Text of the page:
Our manufacturing sustainability strategy
We are reducing the greenhouse gas emissions, waste and water impacts of our manufacturing operations as our business grows.
How are we achieving our targets?
To achieve our ambitious manufacturing eco-efficiency targets, such as those relating to our carbon positive commitment, we are focusing on five areas of change:
- Increasing use of data to identify new opportunities
- Embracing new technologies and promoting best practices
- Empowerment of our teams to implement projects
- Increasing access to our capital investment fund
- Increasing the efficiency of our global and regional procurement processes
Our World Class Manufacturing programme
Our World Class Manufacturing (WCM) Programme builds on our existing Total Productive Maintenance (TPM) tools and techniques and focuses on integrating sustainability through continual improvement and investment in efficient equipment and new technologies. This covers more than half our production cost and environmental footprint.
Within the target setting process, every factory is given improvement targets. This helps to measure their performance against our sustainability performance indicators, to ensure that sustainability is part of what we do each day and that the link between eco-efficiency and better factory performance is clear.
Every year we ring-fence capital investment for projects that reduce energy, CO2, water use and waste that deliver the strongest environmental and financial benefits. This is generated through our internal carbon penalty on CO2 emissions from our manufacturing sites.
Training, awareness and best practices
Everyone in our company has a part to play in reaching the targets in our Unilever Sustainable Living Plan (USLP) and we can learn a lot from each other.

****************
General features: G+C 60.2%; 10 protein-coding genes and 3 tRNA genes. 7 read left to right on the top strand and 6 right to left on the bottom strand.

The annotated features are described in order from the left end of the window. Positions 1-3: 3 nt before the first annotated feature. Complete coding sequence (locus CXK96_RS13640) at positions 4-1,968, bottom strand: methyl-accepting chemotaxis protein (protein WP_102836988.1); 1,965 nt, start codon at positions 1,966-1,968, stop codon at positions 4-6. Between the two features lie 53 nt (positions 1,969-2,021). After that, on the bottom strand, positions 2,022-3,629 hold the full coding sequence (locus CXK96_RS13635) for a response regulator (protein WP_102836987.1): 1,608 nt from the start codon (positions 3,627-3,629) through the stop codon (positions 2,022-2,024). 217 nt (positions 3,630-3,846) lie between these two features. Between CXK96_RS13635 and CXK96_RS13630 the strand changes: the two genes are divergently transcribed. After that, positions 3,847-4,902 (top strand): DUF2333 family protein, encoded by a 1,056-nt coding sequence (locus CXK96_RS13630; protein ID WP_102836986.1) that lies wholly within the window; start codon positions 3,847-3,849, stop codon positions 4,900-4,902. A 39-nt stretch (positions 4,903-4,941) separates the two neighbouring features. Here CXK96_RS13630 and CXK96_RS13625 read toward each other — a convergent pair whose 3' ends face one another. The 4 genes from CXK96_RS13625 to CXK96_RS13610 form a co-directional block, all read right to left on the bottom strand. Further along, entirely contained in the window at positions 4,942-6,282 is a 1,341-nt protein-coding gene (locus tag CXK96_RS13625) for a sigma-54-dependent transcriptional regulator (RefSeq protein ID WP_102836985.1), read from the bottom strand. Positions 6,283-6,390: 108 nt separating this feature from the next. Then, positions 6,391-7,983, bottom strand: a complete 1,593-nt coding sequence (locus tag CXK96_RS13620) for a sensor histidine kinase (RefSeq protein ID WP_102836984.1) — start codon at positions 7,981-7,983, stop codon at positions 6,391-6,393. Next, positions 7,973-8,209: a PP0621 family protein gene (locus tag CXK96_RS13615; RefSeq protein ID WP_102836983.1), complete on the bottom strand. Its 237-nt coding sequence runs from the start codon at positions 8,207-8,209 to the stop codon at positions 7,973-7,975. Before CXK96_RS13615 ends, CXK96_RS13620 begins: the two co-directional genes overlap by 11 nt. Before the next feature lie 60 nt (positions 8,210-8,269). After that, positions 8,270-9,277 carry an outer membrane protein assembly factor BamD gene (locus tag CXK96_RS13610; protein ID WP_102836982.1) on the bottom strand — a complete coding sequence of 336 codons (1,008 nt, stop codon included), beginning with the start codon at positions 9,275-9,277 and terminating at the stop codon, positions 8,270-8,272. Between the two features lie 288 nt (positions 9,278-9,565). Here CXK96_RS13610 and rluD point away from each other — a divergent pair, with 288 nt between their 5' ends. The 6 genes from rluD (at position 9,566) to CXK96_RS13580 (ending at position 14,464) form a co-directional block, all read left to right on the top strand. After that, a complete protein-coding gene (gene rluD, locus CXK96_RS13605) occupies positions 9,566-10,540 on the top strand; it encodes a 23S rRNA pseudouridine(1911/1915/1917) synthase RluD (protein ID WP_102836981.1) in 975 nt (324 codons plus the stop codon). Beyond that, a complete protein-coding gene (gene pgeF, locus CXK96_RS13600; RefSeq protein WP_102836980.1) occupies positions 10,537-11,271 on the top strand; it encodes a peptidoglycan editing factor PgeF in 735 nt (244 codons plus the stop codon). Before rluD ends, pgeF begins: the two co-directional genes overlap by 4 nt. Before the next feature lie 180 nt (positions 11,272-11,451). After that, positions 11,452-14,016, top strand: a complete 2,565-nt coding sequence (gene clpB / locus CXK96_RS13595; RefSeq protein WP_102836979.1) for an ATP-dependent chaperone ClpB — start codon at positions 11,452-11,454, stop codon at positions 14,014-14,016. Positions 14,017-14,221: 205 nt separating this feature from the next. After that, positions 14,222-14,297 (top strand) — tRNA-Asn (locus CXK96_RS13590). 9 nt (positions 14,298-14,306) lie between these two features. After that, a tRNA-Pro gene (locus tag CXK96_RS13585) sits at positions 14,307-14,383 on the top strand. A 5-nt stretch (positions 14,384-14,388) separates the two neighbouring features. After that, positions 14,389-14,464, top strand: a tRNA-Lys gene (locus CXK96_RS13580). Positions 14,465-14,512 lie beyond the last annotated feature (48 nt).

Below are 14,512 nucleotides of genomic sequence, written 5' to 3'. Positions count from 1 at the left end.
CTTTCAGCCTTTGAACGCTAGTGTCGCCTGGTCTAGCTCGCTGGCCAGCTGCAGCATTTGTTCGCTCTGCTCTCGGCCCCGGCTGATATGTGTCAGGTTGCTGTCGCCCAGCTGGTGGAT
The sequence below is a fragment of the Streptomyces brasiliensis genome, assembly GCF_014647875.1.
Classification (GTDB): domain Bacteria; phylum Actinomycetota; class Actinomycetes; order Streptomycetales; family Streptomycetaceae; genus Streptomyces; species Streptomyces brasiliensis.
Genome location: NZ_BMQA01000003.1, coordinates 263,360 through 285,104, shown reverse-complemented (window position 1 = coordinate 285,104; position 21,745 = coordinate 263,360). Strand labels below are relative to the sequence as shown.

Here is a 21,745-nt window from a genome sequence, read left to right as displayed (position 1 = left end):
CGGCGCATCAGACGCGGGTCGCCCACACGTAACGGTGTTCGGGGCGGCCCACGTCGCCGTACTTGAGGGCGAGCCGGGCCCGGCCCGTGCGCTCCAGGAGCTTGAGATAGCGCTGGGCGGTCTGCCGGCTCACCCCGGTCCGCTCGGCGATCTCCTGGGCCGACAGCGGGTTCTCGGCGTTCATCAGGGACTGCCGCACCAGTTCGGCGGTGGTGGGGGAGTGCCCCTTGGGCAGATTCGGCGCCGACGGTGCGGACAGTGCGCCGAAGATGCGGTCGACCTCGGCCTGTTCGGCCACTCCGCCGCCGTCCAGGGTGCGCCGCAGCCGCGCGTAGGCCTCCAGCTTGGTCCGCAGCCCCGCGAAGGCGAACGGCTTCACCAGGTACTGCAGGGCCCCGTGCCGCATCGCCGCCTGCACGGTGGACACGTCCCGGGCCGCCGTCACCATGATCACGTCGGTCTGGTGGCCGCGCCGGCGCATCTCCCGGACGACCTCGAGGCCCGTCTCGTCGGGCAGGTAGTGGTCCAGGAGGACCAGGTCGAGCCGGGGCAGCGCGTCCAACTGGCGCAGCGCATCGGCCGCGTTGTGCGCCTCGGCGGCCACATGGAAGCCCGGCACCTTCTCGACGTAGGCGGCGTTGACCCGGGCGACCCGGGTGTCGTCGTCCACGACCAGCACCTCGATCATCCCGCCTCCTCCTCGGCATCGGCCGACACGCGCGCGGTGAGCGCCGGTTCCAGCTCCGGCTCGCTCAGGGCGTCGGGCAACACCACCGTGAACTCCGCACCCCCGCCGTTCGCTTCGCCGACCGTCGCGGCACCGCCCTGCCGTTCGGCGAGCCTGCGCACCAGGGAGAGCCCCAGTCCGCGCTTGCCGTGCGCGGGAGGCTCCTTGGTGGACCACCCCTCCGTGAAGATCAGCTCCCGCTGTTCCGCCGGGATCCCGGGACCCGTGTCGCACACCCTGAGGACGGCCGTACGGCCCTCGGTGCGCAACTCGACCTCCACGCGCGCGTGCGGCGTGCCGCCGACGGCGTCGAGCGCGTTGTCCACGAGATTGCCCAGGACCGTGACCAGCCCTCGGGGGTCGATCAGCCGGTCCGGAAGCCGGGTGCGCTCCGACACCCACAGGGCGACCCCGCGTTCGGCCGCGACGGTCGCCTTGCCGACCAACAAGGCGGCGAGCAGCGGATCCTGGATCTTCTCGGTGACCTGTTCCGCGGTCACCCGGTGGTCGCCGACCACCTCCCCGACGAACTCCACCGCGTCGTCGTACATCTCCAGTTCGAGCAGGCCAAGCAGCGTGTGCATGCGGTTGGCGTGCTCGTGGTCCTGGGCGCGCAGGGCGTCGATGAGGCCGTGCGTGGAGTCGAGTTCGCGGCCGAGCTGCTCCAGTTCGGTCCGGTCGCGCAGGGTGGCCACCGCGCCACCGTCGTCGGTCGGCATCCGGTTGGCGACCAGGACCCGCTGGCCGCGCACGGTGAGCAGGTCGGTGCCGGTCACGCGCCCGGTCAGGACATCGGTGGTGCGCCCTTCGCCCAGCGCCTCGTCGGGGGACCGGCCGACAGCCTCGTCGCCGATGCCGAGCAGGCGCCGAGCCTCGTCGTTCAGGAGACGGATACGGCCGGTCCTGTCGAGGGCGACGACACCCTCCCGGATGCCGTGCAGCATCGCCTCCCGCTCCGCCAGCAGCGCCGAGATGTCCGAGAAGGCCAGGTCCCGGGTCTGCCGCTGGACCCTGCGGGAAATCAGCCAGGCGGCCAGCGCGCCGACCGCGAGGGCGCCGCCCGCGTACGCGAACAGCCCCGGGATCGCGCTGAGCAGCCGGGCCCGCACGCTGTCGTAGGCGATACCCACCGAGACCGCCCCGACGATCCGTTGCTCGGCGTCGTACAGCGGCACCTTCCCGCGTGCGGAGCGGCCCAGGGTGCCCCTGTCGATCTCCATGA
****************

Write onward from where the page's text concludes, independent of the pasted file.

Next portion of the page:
For instance, we’ve found that a practice from one factory can often be easily replicated elsewhere, reducing equipment purchasing and design costs. It means we can also leverage our global scale, sharing ideas, inspiring our colleagues to think outside of the box.
Amanda Layne, Operator of 2nd Shift, Goiania Brazil.
“Energy-conscious consumption training opened my eyes, enabling me to propose ideas for electrical energy reductions in the factory. I learned that a small change in attitude could drive improvements in the environment in which we live.”
We have a central Best Practice Portal, with over 360 environmental replicable examples which range from methods for using data to drive energy reduction, through cost effective sludge dewatering initiatives to large scale wastewater recycling technologies.
Sources of GHG emissions by type (2018)
Our manufacturing sites use different sources of energy depending on their production processes and geographical location. The chart below shows our latest GHG emissions from energy sources used by our manufacturing sites, together with other site GHG emissions (refrigerant losses, effluent treatment and waste to landfill).
Investing for a sustainable future
In March 2014, Unilever issued a £250 million Green Sustainability Bond, inviting investors to support our vision for sustainable growth while investing in Unilever credit. The four-and-a-half year bond was a first for Unilever, the first green bond in the sterling market and also the first to be issued by an FMCG company. Proceeds have been used on projects linked to greenhouse gases, water and waste targets in the Unilever Sustainable Living Plan and the bond was repaid on 19 December 2018.